I associate August with the winding down of summer and the beginning of a new school year. I know for many people that association would connect better with September, but where I grew up the school year started in the middle of August so that we could take two weeks off in harvest season to go harvest potatoes (I don’t know if they do that anymore . . .). I was a big fan of school and I’m a big fan of “school” books. Here are five of my favorites. Feel free to recommend others in the comments.
- A Separate Peace, by John Knowles (original review from November 19, 2008). I have mentioned this before (you’ll see it in my review, in fact), but this is one of the first books I fell in love with. When I revisited it a few years ago, I was happy that it wasn’t just a youthful infatuation: this is a tremendous book about two boys at boarding school in the summer of 1942: “Nothing endures, not a tree, not love, not even a death by violence.”
- The Prime of Miss Jean Brodie, by Muriel Spark (original review from April 24, 2008). When I first read this, I didn’t know what to make of it, but this short, often cruel novel about a group of girls who fall under the spell of Miss Brodie, the unconventional teacher. But if you’re worried this is going to be a conventional novella about an unconventional teacher, worry no more. Did I mention just how cruel this book can get? And the film? Excellent stuff — it just took me a while to realize it.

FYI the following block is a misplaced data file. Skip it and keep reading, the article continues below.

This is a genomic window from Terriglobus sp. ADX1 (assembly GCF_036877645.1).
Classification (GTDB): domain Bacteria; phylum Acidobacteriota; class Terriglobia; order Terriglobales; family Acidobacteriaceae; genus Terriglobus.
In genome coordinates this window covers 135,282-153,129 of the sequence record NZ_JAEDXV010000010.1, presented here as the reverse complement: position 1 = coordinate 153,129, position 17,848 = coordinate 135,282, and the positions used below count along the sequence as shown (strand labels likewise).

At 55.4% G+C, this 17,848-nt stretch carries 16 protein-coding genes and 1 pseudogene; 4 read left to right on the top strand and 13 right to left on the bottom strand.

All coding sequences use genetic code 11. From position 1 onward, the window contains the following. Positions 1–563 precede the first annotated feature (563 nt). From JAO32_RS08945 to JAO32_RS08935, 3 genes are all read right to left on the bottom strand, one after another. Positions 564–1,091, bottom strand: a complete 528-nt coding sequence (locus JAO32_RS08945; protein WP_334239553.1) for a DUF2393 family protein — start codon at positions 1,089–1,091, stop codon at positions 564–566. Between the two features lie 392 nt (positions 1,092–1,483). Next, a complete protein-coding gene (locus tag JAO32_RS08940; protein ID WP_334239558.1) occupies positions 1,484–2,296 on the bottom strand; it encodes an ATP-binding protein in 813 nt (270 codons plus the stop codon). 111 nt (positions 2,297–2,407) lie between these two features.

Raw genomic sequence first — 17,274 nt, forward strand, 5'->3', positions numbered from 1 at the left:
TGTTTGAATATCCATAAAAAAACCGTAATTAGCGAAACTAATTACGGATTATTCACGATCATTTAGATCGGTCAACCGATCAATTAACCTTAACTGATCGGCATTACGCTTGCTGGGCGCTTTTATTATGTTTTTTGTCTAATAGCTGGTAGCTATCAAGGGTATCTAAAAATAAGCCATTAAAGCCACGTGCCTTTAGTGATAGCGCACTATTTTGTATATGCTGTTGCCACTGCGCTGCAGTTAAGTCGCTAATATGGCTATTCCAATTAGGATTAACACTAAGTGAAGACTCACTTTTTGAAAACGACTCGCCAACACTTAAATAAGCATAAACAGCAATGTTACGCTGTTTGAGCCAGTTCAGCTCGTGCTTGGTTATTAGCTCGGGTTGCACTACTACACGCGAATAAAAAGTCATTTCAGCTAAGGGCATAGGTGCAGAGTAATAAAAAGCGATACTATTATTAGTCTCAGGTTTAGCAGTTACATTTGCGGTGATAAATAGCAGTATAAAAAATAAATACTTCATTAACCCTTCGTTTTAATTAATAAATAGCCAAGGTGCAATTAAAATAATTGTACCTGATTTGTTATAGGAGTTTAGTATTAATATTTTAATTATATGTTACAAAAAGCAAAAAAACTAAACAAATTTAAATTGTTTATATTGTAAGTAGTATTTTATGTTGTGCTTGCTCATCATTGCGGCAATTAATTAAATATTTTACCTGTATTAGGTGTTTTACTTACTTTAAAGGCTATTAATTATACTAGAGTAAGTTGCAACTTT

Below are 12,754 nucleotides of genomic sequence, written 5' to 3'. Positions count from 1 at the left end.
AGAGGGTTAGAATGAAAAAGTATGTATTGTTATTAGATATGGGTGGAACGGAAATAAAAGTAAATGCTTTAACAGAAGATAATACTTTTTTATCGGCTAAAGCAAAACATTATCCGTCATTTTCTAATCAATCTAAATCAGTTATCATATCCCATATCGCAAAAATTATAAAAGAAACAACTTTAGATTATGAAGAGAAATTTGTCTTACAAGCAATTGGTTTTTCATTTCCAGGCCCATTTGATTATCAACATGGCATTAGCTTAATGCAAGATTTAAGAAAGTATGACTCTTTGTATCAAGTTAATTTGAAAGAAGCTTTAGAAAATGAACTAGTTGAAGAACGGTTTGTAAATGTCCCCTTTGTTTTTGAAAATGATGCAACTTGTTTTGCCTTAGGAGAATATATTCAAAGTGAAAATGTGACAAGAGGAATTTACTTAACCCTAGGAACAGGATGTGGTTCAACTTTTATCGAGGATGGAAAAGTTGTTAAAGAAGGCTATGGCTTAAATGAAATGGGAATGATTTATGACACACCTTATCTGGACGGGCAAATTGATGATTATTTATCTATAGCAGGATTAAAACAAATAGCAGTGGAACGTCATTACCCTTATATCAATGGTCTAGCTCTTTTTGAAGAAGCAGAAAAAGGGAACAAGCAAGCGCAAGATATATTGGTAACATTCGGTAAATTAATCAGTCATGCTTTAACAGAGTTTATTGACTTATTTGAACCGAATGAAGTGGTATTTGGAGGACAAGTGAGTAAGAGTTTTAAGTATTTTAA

- Old School, by Tobias Wolff (original review from July 8, 2009). Another book about boys in boarding school, and it’s as excellent as they come. Here we are in the early 1960s following around a young man who wants to be a writer. One day he’s fascinated by Hemingway, the next by Ayn Rand — then Rand comes to the school and our young man is disillusioned. This is also a story about guilt and justifications.
- The Disreputable History of Frankie Landau-Banks, by E. Lockhart (original review from October 9, 2009). The newest book here, certainly the funniest, though no less serious and sophisticated, we go now to an elite co-ed boarding school. The boy’s club is old, venerated, and rules. Ah, but if I summarize more of the plot here it might come off sounding like blunt feminism. Though the book explores male / female relationships and power struggles, it’s incredibly nuanced and ambiguous, offering no easy solutions. It’s much more focused on a wonderfully rendered character. And the pranks are fantastic.
- Stoner, by John Williams (original review from September 21, 2010). John Williams’ Stoner has experienced a much deserved revival in the past few years, and I hope it continues. One of the best books on academia — one of the best books period. It’s so precise in its portrayal of literary infatuation and loneliness about a man who is dead when the book begins, a man who “did not rise above the rank of assistant professor, and [whom] few students remember . . . with any sharpness after they had taken his course.” From that beginning, Williams succeeds in making us feel a reverence for William Stoner’s life.